AP's Excuse for Not Reporting Sarkozy, Obama Swipes at Netanyahu: 'French Media Tradition'

Are we supposed to believe standards of professional journalism are so different in France that when you hear something clearly newsworthy, you don't say or write about it when the government tells you not to because of "tradition"?

That's what Angela Charlton at the Associated Press, which admits to having had a reporter on hand when French President Nicolas Sarkozy told U.S. President Barack Obama that Israeli Prime Minister Benjamin Netanyahu "is a liar," would have us believe. Though she did note Obama's lack of objection to Sarkozy's assertion, Charlton downplayed Obama's actual and equally broad response -- "You’re fed up with him, but I have to deal with him every day!" -- by holding it until the eighth paragraph of her report and keeping it out of the story's headline. The first six paragraphs of the report (9:45 a.m. version also saved here for future reference, fair use and discussion purposes), which includes the excuse, follow the jump (bolds are mine):

Sarkozy overheard telling Obama Netanyahu's a liar

French President Nicolas Sarkozy, who has labored to improve French relations with Israel, said he "can't stand" Israeli Prime Minister Benjamin Netanyahu and called him a liar in a chat with President Barack Obama.

The conversation between Sarkozy and Obama was overheard by reporters last week at the Group of 20 summit in southern France, via headsets that were to be used for simultaneous translation of an upcoming news conference.

Obama, whose remarks were heard via a French translation, was not heard objecting to Sarkozy's characterization of Netanyahu. Through the interpreter, Obama was heard asking Sarkozy to help persuade the Palestinians to stop their efforts to gain U.N. recognition of a Palestinian state.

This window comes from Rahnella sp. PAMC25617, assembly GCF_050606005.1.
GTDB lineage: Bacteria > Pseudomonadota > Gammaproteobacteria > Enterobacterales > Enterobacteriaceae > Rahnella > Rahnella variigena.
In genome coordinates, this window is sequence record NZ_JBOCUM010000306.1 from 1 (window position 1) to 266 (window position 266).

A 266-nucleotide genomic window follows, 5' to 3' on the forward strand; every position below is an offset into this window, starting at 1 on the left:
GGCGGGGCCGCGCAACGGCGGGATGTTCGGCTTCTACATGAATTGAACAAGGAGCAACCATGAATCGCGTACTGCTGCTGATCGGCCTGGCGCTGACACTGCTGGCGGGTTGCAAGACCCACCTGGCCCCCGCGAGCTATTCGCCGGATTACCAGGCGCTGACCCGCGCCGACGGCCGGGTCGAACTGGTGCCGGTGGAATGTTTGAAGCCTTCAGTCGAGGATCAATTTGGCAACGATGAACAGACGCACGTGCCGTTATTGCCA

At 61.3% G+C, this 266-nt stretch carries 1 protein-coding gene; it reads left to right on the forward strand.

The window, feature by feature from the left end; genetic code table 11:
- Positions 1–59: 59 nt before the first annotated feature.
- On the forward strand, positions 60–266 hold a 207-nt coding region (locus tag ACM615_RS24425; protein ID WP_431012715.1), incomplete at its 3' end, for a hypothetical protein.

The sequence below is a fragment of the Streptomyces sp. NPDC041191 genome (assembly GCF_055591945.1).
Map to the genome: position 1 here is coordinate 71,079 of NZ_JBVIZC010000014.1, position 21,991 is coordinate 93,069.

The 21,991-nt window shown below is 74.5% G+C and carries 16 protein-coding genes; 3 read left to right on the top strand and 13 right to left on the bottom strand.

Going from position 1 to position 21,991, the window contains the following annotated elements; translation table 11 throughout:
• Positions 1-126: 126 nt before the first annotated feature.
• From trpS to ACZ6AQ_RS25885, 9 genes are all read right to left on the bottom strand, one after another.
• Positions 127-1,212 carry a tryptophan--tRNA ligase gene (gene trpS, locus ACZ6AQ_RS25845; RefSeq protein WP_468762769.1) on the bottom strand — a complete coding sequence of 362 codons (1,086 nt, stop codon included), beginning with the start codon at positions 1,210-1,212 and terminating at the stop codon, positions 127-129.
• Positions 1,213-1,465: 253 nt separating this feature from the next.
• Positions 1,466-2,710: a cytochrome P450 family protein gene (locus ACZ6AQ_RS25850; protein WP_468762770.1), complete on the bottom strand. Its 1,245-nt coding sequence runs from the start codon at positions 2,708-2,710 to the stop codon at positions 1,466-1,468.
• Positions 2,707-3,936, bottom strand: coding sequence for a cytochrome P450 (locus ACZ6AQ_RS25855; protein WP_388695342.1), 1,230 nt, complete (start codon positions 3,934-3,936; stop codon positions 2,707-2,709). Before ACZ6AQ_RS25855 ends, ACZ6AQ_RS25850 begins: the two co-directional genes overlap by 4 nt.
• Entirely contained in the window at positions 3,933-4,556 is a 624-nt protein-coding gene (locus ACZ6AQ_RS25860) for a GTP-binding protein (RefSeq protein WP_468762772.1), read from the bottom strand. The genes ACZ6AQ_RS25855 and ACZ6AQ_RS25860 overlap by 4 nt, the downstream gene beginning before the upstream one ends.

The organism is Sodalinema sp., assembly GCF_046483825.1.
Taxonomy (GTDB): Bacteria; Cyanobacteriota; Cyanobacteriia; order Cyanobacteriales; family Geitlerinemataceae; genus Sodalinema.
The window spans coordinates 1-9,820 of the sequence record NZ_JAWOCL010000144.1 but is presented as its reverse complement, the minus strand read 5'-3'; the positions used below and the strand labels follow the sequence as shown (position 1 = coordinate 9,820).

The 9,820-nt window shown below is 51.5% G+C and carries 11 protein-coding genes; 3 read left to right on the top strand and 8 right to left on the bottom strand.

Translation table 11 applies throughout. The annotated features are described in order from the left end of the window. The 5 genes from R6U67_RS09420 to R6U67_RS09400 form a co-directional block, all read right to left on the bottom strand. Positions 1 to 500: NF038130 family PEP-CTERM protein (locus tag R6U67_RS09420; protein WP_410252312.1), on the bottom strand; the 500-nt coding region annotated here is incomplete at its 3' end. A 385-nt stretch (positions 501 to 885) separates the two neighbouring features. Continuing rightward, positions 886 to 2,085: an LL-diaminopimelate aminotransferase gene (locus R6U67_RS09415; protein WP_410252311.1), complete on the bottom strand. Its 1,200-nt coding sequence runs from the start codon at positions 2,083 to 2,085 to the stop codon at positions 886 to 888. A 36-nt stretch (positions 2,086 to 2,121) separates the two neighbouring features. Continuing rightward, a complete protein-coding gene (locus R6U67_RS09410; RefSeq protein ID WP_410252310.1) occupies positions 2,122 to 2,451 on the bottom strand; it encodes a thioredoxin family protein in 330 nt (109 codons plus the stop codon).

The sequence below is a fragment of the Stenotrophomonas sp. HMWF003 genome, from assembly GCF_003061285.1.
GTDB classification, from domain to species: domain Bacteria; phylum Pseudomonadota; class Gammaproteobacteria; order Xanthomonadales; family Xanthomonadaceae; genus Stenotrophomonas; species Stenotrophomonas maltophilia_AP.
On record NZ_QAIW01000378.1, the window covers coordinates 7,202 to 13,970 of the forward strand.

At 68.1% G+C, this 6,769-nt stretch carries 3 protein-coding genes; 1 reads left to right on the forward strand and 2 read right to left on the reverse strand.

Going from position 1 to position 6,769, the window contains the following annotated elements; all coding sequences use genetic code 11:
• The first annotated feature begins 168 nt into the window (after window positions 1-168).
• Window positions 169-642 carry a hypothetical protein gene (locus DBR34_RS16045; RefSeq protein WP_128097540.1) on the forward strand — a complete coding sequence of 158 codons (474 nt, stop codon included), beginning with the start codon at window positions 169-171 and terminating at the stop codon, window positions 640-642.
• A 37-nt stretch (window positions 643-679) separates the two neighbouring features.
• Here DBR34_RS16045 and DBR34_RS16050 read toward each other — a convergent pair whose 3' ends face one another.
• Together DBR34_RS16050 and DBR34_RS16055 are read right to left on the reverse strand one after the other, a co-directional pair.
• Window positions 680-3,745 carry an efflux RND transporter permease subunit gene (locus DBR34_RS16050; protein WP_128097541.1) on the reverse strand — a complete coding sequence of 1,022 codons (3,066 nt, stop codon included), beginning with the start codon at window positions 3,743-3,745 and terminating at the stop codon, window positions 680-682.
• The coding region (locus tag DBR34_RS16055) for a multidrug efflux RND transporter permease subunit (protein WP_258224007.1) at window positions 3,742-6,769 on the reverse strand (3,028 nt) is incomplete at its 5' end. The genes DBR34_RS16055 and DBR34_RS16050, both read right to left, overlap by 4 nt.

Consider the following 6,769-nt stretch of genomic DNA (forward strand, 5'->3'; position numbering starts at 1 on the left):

Several French-speaking journalists, including one from The Associated Press, overheard the comments but did not initially report them because Sarkozy's office had asked the journalists not to turn on the headsets until the press conference began, and the comments were deemed private under French media traditions.

A French website that analyzes media coverage of current affairs, Arret sur images, reported the fragments Tuesday.

Sarkozy's office would not comment Tuesday on the remarks, or on France's relations with Israel. The White House and Netanyahu's spokesman also said they had no comment.

So it looks like what could be seen as a French counterpart to NewsBusters may be the only reason why the comments got into the open at all.

Questions simliar to those I posed last night (at NewsBusters; at BizzyBlog) remain quite pertinent:

  • How can anybody in the New Media Age believe that something like this would go unreported?
  • Who in the world elected these people the world's information gatekeepers?
  • What self-respecting journalist, at least in a society with a representative government which depends on aggressive media coverage to adequately inform the public (which France supposedly is), would choose to ignore and fail to report what was said?

The clear suspicion here is that if the players had been different -- say a Republican or conservative U.S. president, or even anyone other than Barack Obama -- we would not have seen similar restraint exercised by the journalists involved -- regardless of "French media tradition."

In fact, Charlton cites a similar instance where an open microphone didn't matter: "At a Group of Eight summit in 2006, an open microphone caught then-British Prime Minister Tony Blair appearing subservient to President George W. Bush, who greeted him by shouting, 'Yo, Blair!'" If the G-8 summits typically attempt similar journalistic restraints, there surely wasn't any holdback in evidence on this one, was there?

Cross-posted at BizzyBlog.com.

Please support NewsBusters today! (a 501c3 non-profit production of the Media Research Center)

Double Standards Bias by Omission Media Bias Debate Israel/Palestine Europe Foreign Policy Associated Press Wire Services/Media Companies Online Media Media Scandals